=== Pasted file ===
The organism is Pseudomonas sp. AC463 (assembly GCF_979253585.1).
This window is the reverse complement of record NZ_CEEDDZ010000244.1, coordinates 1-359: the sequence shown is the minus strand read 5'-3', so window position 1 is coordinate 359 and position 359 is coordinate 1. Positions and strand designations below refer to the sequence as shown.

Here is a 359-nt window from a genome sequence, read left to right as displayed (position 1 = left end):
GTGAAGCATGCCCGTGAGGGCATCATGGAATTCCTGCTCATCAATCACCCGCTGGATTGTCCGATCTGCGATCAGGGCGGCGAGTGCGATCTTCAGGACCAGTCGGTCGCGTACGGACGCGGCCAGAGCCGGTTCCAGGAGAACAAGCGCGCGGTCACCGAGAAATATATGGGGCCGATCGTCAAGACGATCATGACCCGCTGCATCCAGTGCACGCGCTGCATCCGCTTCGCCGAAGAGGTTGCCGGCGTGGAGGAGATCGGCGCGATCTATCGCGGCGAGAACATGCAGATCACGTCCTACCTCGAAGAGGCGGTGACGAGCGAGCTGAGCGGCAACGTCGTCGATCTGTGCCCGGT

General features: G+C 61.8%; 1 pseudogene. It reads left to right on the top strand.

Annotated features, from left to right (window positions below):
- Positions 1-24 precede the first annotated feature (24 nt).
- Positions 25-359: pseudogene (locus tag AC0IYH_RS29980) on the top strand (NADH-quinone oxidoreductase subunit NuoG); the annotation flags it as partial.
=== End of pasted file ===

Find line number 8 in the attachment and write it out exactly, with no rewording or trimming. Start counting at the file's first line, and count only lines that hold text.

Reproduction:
- Positions 25-359: pseudogene (locus tag AC0IYH_RS29980) on the top strand (NADH-quinone oxidoreductase subunit NuoG); the annotation flags it as partial.